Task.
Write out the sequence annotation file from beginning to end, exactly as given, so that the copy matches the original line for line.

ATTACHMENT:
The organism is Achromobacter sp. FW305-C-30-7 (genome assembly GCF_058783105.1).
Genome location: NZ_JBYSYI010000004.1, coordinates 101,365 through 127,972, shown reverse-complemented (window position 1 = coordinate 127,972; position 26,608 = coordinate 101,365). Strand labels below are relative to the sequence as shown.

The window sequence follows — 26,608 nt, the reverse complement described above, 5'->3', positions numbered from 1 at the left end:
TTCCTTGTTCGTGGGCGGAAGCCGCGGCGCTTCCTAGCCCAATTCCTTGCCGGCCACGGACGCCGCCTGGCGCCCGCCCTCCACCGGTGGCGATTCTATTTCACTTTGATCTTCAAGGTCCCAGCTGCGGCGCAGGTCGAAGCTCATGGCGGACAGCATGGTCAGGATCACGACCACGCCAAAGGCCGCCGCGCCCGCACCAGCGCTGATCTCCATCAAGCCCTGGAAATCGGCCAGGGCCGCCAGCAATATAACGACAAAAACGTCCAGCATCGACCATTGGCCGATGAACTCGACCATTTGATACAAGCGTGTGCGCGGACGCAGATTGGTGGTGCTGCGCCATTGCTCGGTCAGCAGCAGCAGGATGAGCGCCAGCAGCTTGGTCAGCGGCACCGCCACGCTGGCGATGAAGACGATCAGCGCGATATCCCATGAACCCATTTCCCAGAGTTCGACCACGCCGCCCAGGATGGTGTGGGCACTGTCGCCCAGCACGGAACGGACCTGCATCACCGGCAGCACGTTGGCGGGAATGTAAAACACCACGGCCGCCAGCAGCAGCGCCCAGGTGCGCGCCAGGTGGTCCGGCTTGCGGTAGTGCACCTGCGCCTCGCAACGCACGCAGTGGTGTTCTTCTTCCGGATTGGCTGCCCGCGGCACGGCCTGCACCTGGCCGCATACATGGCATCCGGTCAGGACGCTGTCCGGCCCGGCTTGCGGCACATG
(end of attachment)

The organism is Achromobacter sp. FW305-C-30-7 (genome assembly GCF_058783105.1).
Genome location: NZ_JBYSYI010000004.1, coordinates 101,365 through 127,972, shown reverse-complemented (window position 1 = coordinate 127,972; position 26,608 = coordinate 101,365). Strand labels below are relative to the sequence as shown.

The window sequence follows — 26,608 nt, the reverse complement described above, 5'->3', positions numbered from 1 at the left end:
TTCCTTGTTCGTGGGCGGAAGCCGCGGCGCTTCCTAGCCCAATTCCTTGCCGGCCACGGACGCCGCCTGGCGCCCGCCCTCCACCGGTGGCGATTCTATTTCACTTTGATCTTCAAGGTCCCAGCTGCGGCGCAGGTCGAAGCTCATGGCGGACAGCATGGTCAGGATCACGACCACGCCAAAGGCCGCCGCGCCCGCACCAGCGCTGATCTCCATCAAGCCCTGGAAATCGGCCAGGGCCGCCAGCAATATAACGACAAAAACGTCCAGCATCGACCATTGGCCGATGAACTCGACCATTTGATACAAGCGTGTGCGCGGACGCAGATTGGTGGTGCTGCGCCATTGCTCGGTCAGCAGCAGCAGGATGAGCGCCAGCAGCTTGGTCAGCGGCACCGCCACGCTGGCGATGAAGACGATCAGCGCGATATCCCATGAACCCATTTCCCAGAGTTCGACCACGCCGCCCAGGATGGTGTGGGCACTGTCGCCCAGCACGGAACGGACCTGCATCACCGGCAGCACGTTGGCGGGAATGTAAAACACCACGGCCGCCAGCAGCAGCGCCCAGGTGCGCGCCAGGTGGTCCGGCTTGCGGTAGTGCACCTGCGCCTCGCAACGCACGCAGTGGTGTTCTTCTTCCGGATTGGCTGCCCGCGGCACGGCCTGCACCTGGCCGCATACATGGCATCCGGTCAGGACGCTGTCCGGCCCGGCTTGCGGCACATG